There is widely varied acceptance of the decentralized (or POU) treatment program. Some states (like Arizona) have completely embraced the program and have gone as far as developing a comprehensive application and operations and maintenance package in order to facilitate the implementation of a POU compliance program. Because of this, there are a growing number of communities, ranging in size from 16 connections to over 200, that are now successfully utilizing POU for compliance.
Other states (like Nevada, New Mexico and Utah) agree POU is a viable means for compliance, but have reservations regarding the program, so have placed different size restrictions (under 200 connections, under 100 connections, etc.) for those communities wanting to utilize this approach for compliance. Many of these states are looking to these smaller communities to blaze the trail in the state regulatory body to use the decentralized treatment.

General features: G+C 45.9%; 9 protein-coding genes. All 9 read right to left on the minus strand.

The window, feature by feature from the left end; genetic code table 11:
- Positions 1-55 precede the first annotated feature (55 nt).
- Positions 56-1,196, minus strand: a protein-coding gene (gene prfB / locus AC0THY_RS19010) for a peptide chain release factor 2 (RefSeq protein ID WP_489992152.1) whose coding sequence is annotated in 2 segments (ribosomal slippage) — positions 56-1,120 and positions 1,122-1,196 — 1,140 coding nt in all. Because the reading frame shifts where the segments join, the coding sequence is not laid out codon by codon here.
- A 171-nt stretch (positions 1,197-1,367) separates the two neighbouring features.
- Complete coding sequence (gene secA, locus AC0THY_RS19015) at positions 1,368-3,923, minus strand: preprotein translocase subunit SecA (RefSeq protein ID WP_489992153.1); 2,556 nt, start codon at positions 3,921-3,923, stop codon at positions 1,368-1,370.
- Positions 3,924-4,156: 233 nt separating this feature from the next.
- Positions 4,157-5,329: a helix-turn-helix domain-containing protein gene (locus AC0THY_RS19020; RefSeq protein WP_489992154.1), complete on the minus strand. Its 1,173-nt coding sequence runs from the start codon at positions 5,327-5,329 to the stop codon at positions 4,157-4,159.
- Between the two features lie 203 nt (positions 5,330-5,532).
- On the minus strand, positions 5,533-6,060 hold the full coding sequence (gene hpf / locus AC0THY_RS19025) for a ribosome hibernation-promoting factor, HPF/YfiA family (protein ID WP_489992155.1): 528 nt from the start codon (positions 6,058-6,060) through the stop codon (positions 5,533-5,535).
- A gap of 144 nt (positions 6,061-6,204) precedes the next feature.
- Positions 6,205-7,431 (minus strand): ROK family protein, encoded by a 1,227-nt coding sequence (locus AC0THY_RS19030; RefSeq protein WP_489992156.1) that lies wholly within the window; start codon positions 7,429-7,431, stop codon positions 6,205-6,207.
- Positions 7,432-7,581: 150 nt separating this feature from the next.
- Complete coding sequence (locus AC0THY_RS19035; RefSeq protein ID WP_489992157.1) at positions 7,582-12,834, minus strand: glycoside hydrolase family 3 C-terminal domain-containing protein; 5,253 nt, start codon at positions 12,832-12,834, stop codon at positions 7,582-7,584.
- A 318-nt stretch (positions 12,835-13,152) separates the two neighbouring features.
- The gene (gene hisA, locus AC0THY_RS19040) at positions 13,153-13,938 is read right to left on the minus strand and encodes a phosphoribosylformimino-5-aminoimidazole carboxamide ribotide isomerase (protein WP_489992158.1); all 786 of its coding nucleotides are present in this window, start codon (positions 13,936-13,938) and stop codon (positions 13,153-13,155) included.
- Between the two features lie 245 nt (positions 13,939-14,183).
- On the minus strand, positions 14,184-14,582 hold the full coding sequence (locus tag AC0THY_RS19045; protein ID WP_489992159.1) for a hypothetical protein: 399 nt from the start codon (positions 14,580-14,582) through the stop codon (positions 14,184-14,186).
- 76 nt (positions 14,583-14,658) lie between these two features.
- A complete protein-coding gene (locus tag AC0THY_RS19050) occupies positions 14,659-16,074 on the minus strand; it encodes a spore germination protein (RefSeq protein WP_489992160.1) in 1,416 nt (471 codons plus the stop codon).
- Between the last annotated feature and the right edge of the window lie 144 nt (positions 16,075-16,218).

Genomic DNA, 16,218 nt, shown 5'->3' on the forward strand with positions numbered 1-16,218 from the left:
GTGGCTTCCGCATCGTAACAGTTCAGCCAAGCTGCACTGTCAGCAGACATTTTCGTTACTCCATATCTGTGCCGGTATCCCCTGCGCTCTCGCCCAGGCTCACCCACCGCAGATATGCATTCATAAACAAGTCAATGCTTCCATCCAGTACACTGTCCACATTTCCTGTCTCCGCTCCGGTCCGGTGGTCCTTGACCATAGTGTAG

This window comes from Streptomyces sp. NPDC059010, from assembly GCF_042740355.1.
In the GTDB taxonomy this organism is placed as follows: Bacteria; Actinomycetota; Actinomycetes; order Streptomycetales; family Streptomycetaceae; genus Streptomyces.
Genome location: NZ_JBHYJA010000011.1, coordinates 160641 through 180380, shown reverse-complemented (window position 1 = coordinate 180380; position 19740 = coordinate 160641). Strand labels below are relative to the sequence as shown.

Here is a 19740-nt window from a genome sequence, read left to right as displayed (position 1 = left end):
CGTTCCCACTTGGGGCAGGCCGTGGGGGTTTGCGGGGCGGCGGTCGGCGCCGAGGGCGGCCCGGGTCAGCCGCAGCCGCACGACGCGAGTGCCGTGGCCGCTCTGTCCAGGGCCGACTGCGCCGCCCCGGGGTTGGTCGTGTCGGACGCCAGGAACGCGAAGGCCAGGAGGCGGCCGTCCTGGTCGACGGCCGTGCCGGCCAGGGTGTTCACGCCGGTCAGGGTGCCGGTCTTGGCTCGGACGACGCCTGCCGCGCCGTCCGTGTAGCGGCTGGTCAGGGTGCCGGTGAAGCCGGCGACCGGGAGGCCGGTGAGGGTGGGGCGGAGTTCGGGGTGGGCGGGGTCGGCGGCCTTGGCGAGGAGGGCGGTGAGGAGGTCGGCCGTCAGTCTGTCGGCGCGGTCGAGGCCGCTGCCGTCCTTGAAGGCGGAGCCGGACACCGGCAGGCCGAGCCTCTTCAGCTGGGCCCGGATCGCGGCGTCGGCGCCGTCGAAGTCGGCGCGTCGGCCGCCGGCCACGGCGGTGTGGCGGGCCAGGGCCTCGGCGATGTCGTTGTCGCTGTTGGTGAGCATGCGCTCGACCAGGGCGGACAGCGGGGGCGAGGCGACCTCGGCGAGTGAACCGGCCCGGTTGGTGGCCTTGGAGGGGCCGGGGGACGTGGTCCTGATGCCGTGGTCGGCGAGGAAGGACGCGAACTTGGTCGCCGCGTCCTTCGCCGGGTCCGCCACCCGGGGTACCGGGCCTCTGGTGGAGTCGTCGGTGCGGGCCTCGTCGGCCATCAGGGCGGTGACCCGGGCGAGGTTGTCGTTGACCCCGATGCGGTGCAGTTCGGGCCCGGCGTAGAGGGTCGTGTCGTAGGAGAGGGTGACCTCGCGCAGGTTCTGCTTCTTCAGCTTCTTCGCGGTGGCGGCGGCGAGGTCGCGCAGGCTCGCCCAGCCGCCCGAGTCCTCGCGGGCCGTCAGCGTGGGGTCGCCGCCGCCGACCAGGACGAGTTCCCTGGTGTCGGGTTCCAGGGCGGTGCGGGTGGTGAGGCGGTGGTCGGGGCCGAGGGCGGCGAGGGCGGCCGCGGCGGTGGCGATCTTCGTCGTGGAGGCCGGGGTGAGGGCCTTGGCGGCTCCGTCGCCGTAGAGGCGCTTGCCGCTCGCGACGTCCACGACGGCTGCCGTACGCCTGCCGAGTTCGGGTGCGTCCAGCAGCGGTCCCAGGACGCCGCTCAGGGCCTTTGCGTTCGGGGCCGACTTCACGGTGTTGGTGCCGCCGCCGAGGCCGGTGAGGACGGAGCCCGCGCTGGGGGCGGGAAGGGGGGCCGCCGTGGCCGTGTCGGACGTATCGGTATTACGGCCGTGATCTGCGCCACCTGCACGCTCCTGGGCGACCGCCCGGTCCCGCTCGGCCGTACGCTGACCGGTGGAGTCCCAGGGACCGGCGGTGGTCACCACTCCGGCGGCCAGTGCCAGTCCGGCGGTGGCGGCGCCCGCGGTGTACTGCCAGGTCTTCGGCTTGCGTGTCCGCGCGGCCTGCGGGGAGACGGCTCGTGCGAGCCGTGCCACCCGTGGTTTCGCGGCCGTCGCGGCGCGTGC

Just as there have been large centralized programs going on-line, there have also been smaller POU programs that have provided real-world numbers regarding the cost for the project. There are different costs for different communities based on how many units are used; if there is a blend of POU and point of entry used and if the installation and operation is contracted out, or if it is internalized. However, based upon the projects that have been run through Watts Premier, the cost per household for this decentralized treatment program ranges from $6-$15 per month. Even at the high end, POU is well below the $25.18 increase that was needed for the New Mexico community with 475 connections. Moreover, through POU RO, these small communities will be in compliance with many of the new regulations as they come down the line without needing to heavily invest in a new well head treatment plant.